Liberal political considerations taint even the sports page of the the Toronto Star as sports reporter Geoff Baker comments on Boston Red Sox outfielder Johnny Damon's assertion that the BoSox is "America's Team": "For the record, that would be the same Red Sox franchise that, as the last major-league club to accept integration, prevented black players from joining its ranks until 1959." Baker did not again allude to race; in other words, it was a completely gratuitous racial reference.

Posted by Paul Tuns on October 12, 2004 in Sports | Permalink | Comments (3) | TrackBack

Wednesday, September 29, 2004

What's wrong with hockey and how to fix it

I have co-written a column with Michael Taube that appeared in today's Vancouver Sun on the hockey lock-out, what's wrong with hockey (it's not its finances but the product on the ice) and how to fix (contraction). A couple of snippets:

"In the 1990s, NHL owners greedily sought new owners willing to pay exorbitant expansion fees, utterly blind to the long-term effects it had on the game. A half-dozen new teams required about 120 NHL-calibre players, players that unfortunately don't exist.

Stuck with an economic mess and inferior hockey, the NHL stubbornly refuses to downsize.

... The NHL is not a marketable sports league any longer. There are too many teams paying ridiculously high salaries for a talent pool of middle-of-the-road players.

And even though the vast majority of well-paid players lack enough talent and the ability to sustain long-term careers, their artificial market value has skyrocketed. The problem is not the superstar getting $10 million a year, but the third-string winger or fifth defenceman getting $2.5 million. But in an oversized league, a legitimate third liner becomes a recent expansion team's starter who can command big bucks."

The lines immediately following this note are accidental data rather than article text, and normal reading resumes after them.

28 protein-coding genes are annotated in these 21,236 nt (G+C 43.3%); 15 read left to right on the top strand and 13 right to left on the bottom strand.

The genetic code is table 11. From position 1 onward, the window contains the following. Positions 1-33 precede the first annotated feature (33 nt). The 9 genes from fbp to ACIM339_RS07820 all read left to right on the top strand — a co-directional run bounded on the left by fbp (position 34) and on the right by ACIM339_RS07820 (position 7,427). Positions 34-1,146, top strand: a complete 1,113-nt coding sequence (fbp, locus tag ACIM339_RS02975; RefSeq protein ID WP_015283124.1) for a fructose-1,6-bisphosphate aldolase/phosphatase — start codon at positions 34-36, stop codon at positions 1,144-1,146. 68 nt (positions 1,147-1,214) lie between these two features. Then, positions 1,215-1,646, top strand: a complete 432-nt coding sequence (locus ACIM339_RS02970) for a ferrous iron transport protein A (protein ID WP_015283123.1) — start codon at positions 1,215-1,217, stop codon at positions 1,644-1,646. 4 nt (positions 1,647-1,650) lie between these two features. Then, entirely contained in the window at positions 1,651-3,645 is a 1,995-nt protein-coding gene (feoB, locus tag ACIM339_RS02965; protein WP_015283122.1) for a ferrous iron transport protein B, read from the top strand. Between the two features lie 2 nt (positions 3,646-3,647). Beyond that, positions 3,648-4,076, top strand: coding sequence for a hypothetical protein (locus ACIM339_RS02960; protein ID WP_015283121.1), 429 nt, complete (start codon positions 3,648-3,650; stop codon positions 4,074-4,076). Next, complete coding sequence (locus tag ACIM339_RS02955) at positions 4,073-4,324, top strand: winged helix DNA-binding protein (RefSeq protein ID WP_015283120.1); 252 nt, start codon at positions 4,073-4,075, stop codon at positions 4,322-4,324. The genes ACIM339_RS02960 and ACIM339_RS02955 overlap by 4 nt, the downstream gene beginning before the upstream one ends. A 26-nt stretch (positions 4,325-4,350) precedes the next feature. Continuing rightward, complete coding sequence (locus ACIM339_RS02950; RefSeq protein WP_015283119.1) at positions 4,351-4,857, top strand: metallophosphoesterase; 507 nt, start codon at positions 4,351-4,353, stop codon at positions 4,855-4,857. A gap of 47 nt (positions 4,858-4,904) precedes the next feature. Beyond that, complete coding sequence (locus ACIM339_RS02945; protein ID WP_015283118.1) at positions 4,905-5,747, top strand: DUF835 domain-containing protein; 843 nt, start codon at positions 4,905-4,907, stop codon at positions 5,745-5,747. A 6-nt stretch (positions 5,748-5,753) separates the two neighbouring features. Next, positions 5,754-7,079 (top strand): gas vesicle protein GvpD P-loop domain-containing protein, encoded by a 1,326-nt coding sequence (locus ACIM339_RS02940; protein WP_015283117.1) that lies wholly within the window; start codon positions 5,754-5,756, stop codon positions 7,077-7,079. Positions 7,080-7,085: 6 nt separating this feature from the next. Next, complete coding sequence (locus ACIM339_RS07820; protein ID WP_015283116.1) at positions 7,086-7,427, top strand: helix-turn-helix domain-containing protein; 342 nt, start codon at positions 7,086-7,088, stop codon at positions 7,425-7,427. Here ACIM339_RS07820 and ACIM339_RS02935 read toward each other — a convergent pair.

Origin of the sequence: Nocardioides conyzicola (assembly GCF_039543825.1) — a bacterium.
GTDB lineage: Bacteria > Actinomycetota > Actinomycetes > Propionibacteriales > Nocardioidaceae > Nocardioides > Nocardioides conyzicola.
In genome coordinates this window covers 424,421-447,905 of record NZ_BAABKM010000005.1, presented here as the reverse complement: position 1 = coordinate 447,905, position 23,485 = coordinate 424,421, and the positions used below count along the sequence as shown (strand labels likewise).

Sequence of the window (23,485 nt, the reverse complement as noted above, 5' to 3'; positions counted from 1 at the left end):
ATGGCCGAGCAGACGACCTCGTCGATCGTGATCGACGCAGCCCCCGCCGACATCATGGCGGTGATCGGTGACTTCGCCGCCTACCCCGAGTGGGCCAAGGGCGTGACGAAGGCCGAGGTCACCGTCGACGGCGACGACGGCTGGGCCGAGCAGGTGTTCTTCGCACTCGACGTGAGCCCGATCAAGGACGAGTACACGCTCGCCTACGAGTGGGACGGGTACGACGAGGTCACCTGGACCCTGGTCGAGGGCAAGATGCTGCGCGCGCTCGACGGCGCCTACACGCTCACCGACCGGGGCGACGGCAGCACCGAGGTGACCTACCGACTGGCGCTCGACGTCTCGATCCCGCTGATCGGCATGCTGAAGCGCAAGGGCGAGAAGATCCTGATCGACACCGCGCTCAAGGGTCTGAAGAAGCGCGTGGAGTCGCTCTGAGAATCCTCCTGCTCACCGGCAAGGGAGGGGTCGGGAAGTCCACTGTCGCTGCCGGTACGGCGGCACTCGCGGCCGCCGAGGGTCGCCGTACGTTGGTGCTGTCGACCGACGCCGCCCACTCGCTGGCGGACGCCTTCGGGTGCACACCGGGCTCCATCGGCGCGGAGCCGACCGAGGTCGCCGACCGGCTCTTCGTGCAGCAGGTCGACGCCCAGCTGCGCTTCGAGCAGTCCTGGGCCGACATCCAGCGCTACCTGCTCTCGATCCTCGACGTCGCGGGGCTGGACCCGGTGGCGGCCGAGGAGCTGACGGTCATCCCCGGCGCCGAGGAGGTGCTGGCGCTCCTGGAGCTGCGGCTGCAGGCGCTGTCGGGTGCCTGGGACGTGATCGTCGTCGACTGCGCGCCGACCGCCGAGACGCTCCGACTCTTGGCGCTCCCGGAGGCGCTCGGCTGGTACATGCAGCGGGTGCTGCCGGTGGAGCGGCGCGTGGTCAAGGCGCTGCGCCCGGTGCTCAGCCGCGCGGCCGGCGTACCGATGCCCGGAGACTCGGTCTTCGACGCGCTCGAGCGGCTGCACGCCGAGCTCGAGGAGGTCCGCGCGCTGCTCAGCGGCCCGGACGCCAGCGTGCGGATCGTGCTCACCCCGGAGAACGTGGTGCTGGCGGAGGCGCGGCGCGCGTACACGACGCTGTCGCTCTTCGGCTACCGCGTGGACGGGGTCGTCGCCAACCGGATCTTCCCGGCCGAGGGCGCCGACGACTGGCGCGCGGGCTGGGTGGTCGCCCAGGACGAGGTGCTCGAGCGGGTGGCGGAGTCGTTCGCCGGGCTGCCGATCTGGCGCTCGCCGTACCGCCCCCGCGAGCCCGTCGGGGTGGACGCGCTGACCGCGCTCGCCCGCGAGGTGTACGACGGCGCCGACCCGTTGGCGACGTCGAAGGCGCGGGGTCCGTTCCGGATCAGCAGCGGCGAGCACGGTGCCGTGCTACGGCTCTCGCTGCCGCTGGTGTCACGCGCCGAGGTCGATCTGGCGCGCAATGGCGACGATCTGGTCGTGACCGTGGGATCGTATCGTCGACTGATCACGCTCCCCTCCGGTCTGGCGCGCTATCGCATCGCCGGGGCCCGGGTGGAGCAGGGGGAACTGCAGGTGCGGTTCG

When I was young, I loved watching hockey and I devoured the recaps of the games in the next morning's papers. I collected hockey cards and hockey stickers, I could name the third-line players and backup goalie for every team and I played Strat O Matic hockey. But by the early 1990s, when I reached my 20s, the game became insufferably boring. Unless your team is a winner, there is little reason to watch the NHL. It seems millions of other (former) fans came to the same conclusion. In the winter, I can go weeks without looking at the standings and it has been at least six years since I paid for hockey tickets. And none of this can be explained by the fact that I (allegedly) grew up -- I love baseball, as I joke, a little less than God and a little more than I love my wife and children. The NHL needs to admit that it grew their league too quickly, filled their teams with mediocre players which forced coaches to adopt the defensive and dull New Jersey Devils style of hockey, and fans decided that they'd rather do else than drop $150 at the arena in Nashville, Calgary or Phoenix. Owners' eyes lit up at $75 million expansion fees without any consideration as to the long-term health of their league. The moral of the story: something about the love of money being the root of evil.

Posted by Paul Tuns on September 29, 2004 in Sports | Permalink | Comments (0) | TrackBack

Tuesday, September 14, 2004

Athens is the new Montreal

Greece is going to paying for the 2004 Olympics for a long time. This should serve as a warning to New York and London.

Posted by Paul Tuns on September 14, 2004 in Sports | Permalink | Comments (0) | TrackBack

World champs

Canada 3, Finland 2. Congratulations, guys.

Posted by Damian Penny on September 14, 2004 in Sports | Permalink | Comments (0) | TrackBack

Saturday, August 21, 2004

I've Never Cheered For a Soccer Team In My Life

Until now.


(AP photo)

Emad Mohammed's 12-yard bicycle kick in the 64th minute gave Iraq a 1-0 victory over Australia in the quarterfinals Saturday, putting the invaded, war-torn country in position to compete for only its second Olympic medal in the nation's history.

Posted by Kate McMillan on August 21, 2004 in Sports | Permalink | Comments (4) | TrackBack

Sunday, August 15, 2004

A Thousand Words

Posted by Kate McMillan on August 15, 2004 in Sports | Permalink | Comments (19) | TrackBack